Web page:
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Finding Your Calling: A Guide to Choosing a Specialty Beyond Competition

I did everything they told me to do. The brilliant, high-achieving upperclassmen who were matching into competitive specialties because of their sky-high USMLE scores had given me the non-secret of how to ace boards.

Turns out, it was the same guidance that any “How to score high on USMLE Step 1” Google search would have provided: do lots of questions, build a study calendar, put away distractions, take practice tests, and come out firing on test day. (Mind you, this was back in the days of Step 1 being scored.)

I stuck to the plan, and was pleased when I scored higher than I ever hoped to. By scoring high enough, no specialty would be off the table, and I could, in essence, match into any specialty I chose. Doing well on USMLE Step 1 made me feel like I was in control of my destiny, and that I’d jumped over a large hurdle in figuring out my path forward in life.

On Choosing the Medical Specialty You Love 

But with that freedom came the burden of having to choose, and now I arrived at the next crossroad: picking a specialty to go into. What would I do? 

I simply didn’t know. I dabbled in everything, exploring shadowing opportunities across multiple surgical subspecialties whenever possible.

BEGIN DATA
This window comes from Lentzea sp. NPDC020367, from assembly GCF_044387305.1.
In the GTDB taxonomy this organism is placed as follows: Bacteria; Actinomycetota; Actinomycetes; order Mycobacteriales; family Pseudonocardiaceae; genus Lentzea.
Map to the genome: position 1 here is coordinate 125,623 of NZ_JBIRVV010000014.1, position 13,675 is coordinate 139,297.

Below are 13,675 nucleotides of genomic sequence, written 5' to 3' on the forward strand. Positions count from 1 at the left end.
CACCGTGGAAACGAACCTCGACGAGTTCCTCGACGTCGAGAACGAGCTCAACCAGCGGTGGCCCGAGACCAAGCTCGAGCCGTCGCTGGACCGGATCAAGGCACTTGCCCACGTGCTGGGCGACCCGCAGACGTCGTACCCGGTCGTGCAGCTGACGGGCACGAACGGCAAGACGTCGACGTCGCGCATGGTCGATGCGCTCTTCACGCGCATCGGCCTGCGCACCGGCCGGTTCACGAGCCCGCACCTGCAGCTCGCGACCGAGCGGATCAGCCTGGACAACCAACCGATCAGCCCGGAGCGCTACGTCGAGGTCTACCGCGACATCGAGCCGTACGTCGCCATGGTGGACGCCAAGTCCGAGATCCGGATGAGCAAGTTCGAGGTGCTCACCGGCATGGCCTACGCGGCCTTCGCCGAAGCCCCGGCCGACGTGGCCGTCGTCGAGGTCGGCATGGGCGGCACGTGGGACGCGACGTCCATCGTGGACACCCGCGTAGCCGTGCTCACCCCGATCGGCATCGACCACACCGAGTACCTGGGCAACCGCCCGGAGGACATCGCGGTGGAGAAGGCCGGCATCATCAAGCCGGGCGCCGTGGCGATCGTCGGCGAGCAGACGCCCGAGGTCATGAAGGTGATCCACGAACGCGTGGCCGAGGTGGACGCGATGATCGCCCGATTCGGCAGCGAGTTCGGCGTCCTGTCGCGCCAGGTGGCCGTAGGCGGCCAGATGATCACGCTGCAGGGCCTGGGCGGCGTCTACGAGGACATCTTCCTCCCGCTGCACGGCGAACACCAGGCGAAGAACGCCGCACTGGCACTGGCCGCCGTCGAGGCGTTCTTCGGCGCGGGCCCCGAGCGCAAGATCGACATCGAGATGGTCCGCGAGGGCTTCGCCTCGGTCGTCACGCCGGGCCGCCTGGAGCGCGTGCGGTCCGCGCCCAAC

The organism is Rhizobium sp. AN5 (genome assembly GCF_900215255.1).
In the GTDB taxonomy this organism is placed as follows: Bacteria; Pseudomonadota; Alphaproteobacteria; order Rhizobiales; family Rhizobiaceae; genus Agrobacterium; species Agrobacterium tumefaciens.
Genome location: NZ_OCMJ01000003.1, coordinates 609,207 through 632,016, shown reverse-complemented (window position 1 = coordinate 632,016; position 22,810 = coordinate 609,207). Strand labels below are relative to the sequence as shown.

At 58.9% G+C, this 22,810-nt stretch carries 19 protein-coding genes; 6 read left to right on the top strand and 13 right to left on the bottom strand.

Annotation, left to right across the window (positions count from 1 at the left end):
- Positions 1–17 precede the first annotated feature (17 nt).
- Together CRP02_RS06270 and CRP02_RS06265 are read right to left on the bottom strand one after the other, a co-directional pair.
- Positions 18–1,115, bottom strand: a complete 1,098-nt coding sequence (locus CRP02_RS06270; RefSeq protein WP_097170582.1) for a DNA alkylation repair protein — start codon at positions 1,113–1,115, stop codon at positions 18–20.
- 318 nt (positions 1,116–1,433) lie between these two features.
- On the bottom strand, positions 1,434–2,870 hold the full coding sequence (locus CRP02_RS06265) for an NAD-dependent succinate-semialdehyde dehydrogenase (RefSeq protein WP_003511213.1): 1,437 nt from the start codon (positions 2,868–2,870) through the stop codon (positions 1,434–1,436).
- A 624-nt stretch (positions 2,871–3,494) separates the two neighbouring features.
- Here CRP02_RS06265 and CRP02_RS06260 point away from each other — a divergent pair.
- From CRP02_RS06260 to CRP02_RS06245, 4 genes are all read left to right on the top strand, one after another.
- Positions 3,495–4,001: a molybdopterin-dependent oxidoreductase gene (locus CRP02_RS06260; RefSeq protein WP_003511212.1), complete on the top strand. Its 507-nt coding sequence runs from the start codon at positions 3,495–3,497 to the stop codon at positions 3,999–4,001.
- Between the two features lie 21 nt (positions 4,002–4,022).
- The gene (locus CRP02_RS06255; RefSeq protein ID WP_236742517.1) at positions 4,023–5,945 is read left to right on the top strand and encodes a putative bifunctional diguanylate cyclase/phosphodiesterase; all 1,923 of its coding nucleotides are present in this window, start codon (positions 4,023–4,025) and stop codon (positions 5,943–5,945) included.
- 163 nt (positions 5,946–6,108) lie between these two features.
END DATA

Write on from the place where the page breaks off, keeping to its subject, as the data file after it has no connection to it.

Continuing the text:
My mentor was an otolaryngologist. He was the kind of attending who had 30 hours in his day, and could manage a busy clinic while giving each patient his full attention, then pop into scrubs to perform procedures in the OR, only to flip back into his suit and meet with students to help them get their careers started on the right foot.

I followed him around in the OR, and while he inspired me personally, the procedures just didn’t resonate with me. The complex skull base surgery just looked like pink caves on a screen to me, and I couldn’t foresee it as a tenable future, at least for me.

I can still hear his voice when he learned I wasn’t going to apply to match into ENT, but rather, anesthesia. “You must really, really love [anesthesiology],” he conceded. And I did. I loved everything about the field and had decided that I wanted to be an anesthesiologist

The Power of Pursuing Happiness Over Prestige

How did I decide to be an anesthesiologist? An important factor was the personality of the attendings and residents that I met in the anesthesia world. Our outlooks and viewpoints gelled, and this has been the case during all the different anesthesia venues of medical school, residency, and practice.

Although it was the field I liked best, it almost came as a surprise to some that I was pursuing anesthesia—I heard things like, “You are more competitive than that! You can make more money elsewhere! You can take less call. Look at all the respect that you’d get as a surgeon/orthopedist/cardiologist!”

But the voices that rang most true were the ones that said, “Just do what you like best. The money would come in time, regardless of field, call will be call, and if you want to have a long, fruitful, and satisfying career, you have to do what you love.”

So, although it was difficult, I had to ignore the people that told me, “Your scores are too good for that specialty.”